I remember thinking back to my first birth experience and how I spent the majority of my epic labor in fear because I was too stubborn to ask for help from my midwives. I was too prideful to admit I was scared. This time around, I knew things had to be different so once again, I asked Echo to breathe with me. I think I just blurted out, “Can you help me breathe?!” after having been sitting there in the tub with my eyes closed for a while. She did and it helped me so much. I also remember asking Melissa for help. I was on my hands and knees in the tub. Melissa was sitting on the floor, next to me, outside of the tub. She grabbed my hands and looked me right in the eyes. Our eyes were locked and she breathed along with me through the entire contraction. It was an incredibly intense moment. There was another moment when I was in the tub and I felt a contraction starting. Chelsea was standing and about to go get something when I swung my hand up and sort of flailed it around like a fish as if she would know what I was asking for. Before the contraction started I was able to quickly get out, ‘willyouholdmyhand?”. It was these moments that really changed everything for me. I was reminded that I wasn’t alone and that I was surrounded by a group of women (and my husband) that truly believed and me and were there to help me.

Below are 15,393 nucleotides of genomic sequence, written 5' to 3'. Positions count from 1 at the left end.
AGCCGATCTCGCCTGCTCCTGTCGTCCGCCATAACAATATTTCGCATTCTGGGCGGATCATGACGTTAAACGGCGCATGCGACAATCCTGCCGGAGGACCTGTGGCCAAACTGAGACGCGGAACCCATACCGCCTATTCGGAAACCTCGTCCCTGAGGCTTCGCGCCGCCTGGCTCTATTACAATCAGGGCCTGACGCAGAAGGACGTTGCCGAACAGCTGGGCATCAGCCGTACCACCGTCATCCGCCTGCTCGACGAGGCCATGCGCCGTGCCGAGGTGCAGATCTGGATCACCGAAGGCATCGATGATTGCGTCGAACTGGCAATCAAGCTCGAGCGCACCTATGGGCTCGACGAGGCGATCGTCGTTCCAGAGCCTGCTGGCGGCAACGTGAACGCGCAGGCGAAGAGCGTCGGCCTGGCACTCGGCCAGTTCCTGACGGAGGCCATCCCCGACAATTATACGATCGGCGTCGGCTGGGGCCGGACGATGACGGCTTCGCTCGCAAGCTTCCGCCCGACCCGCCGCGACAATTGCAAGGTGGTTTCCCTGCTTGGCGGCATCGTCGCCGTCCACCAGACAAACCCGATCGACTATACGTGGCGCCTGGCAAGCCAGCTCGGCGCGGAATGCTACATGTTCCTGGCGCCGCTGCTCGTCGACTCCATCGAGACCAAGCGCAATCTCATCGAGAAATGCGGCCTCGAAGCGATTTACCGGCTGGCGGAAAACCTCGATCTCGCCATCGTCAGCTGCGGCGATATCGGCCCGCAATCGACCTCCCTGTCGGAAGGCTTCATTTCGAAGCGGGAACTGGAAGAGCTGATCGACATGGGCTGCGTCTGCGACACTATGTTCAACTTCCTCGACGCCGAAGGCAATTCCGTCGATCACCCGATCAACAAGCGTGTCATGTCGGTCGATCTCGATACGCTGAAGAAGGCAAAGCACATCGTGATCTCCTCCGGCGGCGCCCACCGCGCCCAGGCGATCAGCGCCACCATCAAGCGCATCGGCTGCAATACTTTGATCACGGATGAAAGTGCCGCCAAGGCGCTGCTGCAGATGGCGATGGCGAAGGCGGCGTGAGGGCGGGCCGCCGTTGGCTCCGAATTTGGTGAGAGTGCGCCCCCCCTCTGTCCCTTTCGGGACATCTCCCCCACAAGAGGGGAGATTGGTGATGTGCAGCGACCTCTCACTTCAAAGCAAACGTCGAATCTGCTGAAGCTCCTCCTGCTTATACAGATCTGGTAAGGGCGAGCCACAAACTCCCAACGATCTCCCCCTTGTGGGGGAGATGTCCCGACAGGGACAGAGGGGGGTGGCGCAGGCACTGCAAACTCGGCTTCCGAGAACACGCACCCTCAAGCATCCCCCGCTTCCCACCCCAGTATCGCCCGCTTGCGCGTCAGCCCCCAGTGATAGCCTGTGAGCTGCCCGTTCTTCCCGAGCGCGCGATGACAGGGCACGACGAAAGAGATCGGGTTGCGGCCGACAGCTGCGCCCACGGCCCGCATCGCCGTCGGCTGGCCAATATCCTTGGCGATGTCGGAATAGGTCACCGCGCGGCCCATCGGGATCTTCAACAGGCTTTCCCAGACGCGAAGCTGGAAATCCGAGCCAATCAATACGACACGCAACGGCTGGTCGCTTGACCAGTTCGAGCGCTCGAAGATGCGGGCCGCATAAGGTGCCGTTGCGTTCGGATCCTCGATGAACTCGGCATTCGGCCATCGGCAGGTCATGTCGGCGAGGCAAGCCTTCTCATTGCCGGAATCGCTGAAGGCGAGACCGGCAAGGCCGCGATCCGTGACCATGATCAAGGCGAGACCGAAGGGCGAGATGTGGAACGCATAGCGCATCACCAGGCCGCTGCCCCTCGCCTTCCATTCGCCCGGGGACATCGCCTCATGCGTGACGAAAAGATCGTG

I felt so loved and supported.

After a while, Melissa gently proposed the idea of me getting out of the tub and trying some directed-pushing. I was helped out of the tub and decided to head for the bed. I ended up on my back (the last position I expected I’d want to be in) and Melissa began guiding me through some pushes. I was beyond exhausted at this point. I was starting to worry that I didn’t have enough energy to push my baby out. But then it was almost as if my exhaustion gave me power. I wanted this experience so badly and had done so much to get to this point that nothing was going to stop me from pushing my baby out! I requested the oxygen mask, hoping it would help me catch my breath. I remember thinking, “If only I had ten minutes to catch my breath!” but unfortunately, there’s no such thing as calling a “time-out” in birth.